Take heed, non-white people.

Another day, another weird thing said by history’s least articulate US president. And sure, it might seem like blasting away at barrel-fish, but it should be noted when the president of the United States claims that getting rid of civil rights – you know, that whole letting black people vote and stuff – was one of the biggest successes of people of faith in the US.

“Since the founding of our nation, many of our greatest strides – from gaining our independence to abolition of civil rights to extending the vote for women – have been led by people of faith,” the prez said at the National Prayer Breakfast.

Now, obviously it’s a mistake – although it’s not entirely clear what he meant to say. Presumably he wasn’t actually foreshadowing his strategy to win in 2020 by going to a pre-1965 legal framework for voting rights?

And sure, it’s not great that a man who has been linked with white supremacists and notoriously sluggish to condemn actual Nazis should make such a slip, But he’s not wrong either, technically.

Although civil rights was spearheaded by people of faith (Martin Luther King was a Baptist minister, for example, and the churches were absolutely pivotal to the movement). slavery was very popular with some outspoken people of faith – like Confederate leader Jefferson Davis who argued that slavery “was established by decree of Almighty God… it is sanctioned in the Bible, in both Testaments, from Genesis to Revelation.”

So maybe that’s what Trump was getting at?

And Trump hasn’t issued a retraction a clarification or an angry Twitter denial, so we can only assume that he’s OK with what he said. It did, however, get quietly amended on the official White House website to “from gaining our independence, to abolition, [to] civil rights”, so presumably someone else went “um, we should probably not have this out in the world.”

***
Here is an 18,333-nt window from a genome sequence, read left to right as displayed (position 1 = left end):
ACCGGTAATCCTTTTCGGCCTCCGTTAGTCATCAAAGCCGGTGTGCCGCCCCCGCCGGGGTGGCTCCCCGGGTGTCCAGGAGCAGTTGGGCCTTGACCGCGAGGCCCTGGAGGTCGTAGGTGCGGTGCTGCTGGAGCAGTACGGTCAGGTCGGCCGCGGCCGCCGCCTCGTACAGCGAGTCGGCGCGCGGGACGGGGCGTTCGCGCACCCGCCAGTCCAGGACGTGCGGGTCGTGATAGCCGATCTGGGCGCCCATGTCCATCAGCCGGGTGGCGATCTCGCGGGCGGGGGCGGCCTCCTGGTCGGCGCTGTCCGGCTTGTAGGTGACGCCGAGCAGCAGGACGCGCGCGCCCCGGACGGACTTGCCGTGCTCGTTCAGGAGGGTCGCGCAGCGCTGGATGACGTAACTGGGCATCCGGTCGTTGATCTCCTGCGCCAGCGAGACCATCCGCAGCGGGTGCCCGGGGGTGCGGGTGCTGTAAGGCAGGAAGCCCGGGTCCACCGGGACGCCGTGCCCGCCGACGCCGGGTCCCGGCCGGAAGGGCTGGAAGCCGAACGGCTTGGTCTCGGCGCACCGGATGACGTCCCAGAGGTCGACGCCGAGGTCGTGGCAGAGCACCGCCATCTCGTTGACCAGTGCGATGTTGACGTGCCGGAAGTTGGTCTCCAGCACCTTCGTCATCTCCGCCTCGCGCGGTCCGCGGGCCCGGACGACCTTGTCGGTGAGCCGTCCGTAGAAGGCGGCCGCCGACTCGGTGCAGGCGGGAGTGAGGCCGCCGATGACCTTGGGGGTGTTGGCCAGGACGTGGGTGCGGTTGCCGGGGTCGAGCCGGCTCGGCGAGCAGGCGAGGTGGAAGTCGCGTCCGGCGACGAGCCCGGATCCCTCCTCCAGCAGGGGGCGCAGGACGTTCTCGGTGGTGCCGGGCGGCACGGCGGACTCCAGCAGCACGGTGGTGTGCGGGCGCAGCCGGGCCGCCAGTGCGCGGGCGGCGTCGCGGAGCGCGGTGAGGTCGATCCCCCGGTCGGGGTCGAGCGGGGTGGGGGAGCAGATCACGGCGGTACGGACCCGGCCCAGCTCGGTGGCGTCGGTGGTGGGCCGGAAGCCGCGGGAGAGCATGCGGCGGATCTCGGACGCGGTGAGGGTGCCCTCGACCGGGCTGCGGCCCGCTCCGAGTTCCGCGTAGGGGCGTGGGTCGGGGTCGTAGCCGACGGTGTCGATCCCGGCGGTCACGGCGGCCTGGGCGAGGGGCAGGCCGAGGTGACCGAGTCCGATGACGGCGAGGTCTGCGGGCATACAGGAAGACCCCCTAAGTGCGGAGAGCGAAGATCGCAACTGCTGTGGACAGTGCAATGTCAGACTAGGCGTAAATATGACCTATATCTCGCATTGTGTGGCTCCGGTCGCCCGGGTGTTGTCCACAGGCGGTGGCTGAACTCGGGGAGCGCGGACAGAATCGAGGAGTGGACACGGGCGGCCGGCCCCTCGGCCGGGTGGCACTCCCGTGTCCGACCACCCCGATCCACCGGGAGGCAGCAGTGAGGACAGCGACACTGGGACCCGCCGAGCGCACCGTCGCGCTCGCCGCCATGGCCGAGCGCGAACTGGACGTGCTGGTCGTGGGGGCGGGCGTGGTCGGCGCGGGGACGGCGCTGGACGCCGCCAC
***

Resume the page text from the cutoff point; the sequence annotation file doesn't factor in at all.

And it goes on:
They didn’t do anything about gussying uyp this exciting piece of word salad, though: “America’s potential is unlimited because our extraordinary people are just something that is number one, no matter where you go. We have people — they love our country and they love their faith.” Is… is that meant to make sense?

Anyway: in the old words of relationship counsellors the world over: when someone tells you who they really are, believe them.

The Child Named Trump That Fell Asleep During The US President's State Of The Union Speech Is All Of Us

"In our dreams, we are free." - J. Trump, 2019

Kids, it should be frequently said, are great.

Donald Trump invited a sixth grader Joshua Trump (no relation) to attend his State of the Union address on the basis that he was bullied for having the surname of the president.

And if you’re thinking “so the man that coined ‘Lyin’ Hilary’, “Pocohontas’, and a billion other derogatory nicknames suddenly cares about name calling when it’s his surname?” then congratulations, you are Twitter.

And obviously this was meant to be a great photo opportunity. And indeed it was, but not for the reasons the prez hoped.

Few primary school students attending the State of the Union would consider it an electrifying honour for the ages so much as an evening spent sitting in a warm room while a confusing man rambles for 80 minutes about walls and how mean congressional investigations are.

So he did what any eleven year old would do as the man droned on way past bedtime, and what most of the people in the room would have done if they didn’t know there’d be cameras on them. He had a snooze.

And when he awoke, he was a hero.

And it’s hard to not interpret this as an Emperor’s New Clothes moment, when an innocent child saw through the bullshit and opted out. Today, we are all Joshua Trump: boldly napping in the face of tyranny.

We salute you, T-Josh. Your gentle snores said more than the president ever has.